While it’s theoretically possible that your antivirus can detect or block the attack, it’s unlikely in practice. Unlike usual malware, Meltdown and Spectre are hard to distinguish from regular benign applications. However, your antivirus may detect malware that uses the attacks by comparing binaries after they become known.

If your system is affected, the exploit can read the memory content of your computer. This may include passwords and sensitive data stored on the system. To protect yourself, the best way is to keep up to date with the patches that chip and software manufacturers are releasing. However, that could prove somewhat confusing…

Patching problems

In the rush to release patches for the vulnerabilities when they became known at the start of 2018, vendors issued updates that caused many issues for users.

Shortly after issuing a fix in January, Microsoft withdrew the update after a number of AMD-powered PCs failed to boot following the installation of the security patch.

The issue was brought to Microsoft's attention on its customer support blog, with users saying their devices stopped loading the Start menu or taskbar after installing updates pushed to their devices on the 3 and 9 January. It seems computers running Windows 10, Windows 8.1 and Windows 7 were all affected, with some of the machines dating back 10 years.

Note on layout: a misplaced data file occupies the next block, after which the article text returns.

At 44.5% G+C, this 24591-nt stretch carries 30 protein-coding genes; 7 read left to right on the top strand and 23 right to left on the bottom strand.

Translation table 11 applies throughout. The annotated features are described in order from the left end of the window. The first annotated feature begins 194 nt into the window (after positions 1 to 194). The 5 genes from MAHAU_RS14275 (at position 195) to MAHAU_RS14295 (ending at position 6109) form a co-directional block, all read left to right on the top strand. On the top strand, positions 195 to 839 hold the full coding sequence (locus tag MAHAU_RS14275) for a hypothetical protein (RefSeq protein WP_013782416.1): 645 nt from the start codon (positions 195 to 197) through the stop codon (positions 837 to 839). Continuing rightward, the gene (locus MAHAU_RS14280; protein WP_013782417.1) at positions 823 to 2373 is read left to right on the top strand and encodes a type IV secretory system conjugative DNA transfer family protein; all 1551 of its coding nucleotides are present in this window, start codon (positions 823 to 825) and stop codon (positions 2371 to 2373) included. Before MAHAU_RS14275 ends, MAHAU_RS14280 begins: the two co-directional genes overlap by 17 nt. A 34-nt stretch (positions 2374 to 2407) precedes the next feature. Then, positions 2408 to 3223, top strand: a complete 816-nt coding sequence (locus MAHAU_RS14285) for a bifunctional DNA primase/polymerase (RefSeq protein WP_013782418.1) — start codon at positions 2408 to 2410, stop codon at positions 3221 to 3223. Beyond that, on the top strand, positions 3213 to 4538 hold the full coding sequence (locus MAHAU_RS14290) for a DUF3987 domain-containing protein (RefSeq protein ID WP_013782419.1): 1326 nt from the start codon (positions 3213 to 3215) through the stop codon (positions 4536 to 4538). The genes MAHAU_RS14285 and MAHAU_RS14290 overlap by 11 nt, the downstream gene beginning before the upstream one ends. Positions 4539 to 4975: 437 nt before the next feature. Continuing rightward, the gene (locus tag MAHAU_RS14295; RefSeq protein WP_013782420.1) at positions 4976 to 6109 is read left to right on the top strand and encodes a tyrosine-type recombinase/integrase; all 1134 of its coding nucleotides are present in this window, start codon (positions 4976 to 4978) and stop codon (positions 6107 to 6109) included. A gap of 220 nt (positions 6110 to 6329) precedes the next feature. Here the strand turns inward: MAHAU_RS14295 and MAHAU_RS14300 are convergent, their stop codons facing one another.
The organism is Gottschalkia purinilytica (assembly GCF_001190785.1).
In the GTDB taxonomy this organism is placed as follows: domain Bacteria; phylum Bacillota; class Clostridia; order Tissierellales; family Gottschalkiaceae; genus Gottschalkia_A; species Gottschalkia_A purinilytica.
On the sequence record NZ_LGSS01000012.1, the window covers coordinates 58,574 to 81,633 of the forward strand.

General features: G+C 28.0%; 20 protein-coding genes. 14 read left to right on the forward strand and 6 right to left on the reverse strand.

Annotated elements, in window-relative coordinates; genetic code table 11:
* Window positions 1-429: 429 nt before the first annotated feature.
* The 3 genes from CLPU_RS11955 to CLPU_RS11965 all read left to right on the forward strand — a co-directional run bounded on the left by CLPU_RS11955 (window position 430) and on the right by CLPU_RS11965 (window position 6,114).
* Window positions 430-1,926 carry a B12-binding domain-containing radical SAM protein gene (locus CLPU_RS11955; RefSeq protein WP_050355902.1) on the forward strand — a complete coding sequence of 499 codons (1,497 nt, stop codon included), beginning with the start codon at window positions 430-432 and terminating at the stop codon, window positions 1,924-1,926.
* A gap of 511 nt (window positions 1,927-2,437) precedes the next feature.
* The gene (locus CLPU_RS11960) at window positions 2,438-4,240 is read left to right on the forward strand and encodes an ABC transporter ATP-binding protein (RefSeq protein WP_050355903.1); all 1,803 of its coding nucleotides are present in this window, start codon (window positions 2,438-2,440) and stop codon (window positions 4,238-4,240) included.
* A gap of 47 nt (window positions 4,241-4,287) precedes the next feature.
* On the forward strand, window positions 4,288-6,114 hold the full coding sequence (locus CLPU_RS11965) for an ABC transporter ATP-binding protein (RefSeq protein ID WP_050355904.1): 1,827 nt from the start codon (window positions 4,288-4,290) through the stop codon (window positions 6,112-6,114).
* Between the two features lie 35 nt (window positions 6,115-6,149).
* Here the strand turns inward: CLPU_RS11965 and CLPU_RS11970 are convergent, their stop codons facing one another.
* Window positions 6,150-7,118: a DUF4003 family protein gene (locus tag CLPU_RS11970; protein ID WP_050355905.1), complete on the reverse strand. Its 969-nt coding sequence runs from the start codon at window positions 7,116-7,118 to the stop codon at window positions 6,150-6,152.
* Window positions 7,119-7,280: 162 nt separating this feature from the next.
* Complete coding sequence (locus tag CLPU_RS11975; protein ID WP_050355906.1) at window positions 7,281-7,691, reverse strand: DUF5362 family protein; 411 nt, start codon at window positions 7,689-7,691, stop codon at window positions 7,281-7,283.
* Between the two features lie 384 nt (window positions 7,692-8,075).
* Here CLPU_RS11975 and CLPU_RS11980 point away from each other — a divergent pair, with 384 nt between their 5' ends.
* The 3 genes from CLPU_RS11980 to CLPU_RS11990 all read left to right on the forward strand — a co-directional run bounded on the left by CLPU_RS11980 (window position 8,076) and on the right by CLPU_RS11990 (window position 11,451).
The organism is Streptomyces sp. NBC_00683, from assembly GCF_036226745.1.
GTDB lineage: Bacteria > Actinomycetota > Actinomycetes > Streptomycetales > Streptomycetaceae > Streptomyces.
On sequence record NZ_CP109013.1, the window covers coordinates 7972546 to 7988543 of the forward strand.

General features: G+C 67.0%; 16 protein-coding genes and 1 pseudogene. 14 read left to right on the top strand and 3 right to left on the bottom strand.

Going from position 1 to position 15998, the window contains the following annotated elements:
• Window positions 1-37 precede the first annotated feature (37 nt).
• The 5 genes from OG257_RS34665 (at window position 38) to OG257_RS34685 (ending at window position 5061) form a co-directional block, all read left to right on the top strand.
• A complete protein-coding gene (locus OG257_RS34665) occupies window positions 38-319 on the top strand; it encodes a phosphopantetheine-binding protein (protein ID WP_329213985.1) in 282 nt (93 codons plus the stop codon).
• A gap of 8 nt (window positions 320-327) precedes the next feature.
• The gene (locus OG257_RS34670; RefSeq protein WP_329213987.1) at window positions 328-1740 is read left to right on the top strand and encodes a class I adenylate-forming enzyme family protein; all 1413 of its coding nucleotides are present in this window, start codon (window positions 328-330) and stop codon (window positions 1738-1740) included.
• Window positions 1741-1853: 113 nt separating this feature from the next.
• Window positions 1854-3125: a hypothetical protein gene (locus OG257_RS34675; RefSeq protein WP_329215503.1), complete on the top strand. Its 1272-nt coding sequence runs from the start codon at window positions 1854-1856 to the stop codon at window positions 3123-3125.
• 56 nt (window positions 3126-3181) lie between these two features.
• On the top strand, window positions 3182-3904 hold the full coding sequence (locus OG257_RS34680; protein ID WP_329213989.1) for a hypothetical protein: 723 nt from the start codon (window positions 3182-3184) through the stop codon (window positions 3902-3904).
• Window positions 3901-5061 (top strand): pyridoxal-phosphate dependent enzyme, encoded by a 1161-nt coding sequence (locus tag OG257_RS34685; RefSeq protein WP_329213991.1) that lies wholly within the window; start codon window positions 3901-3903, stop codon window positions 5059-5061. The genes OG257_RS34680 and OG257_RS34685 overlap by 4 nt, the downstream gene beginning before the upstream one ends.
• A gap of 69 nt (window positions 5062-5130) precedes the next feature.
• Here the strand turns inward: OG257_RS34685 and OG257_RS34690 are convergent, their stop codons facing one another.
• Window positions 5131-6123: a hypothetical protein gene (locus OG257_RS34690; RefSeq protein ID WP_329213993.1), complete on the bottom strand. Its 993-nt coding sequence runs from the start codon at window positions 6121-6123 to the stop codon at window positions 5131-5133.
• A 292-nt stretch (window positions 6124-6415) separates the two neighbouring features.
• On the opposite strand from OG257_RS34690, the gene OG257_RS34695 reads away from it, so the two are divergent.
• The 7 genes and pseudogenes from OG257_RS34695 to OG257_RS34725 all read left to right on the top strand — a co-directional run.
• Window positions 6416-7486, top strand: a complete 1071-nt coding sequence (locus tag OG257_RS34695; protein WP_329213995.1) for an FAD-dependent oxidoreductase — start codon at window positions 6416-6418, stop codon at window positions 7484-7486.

Intel had a much bigger issue after releasing its CPU bug fixes, however.

After discovering that the Spectre patches impact performance by up to 25% on data centre chips, and 3% to 4% on other systems, the chip giant backtracked and decided to advise customers not to download the patches, due to the reboots and performance hits they were causing.

The firm’s executive vice president, Navin Shenoy, recommended that OEMs, cloud service providers, system manufacturers, software vendors and end users “stop deployment of current versions on specific platform as they may introduce higher than expected reboots and other unpredictable system behaviour”.

This applied to systems powered by Intel’s previous generations of chips, including Broadwell, Haswell, Coffee Lake, Kaby Lake, Skylake and Ivy Bridge families.

In a post on the Linux kernel mailing list, Linux creator Linus Torvalds lambasted Intel for the fiasco, saying the patches “do literally insane things” to the performance of the systems they are installed on.

“They do things that do not make sense,” Torvalds declared. “That makes all your arguments questionable and suspicious. The patches do things that are not sane."

He ranted that the patches are “ignoring the much worse issue, namely that the whole hardware interface is literally mis-designed by morons”.

Next: new patches and final advice: should you patch?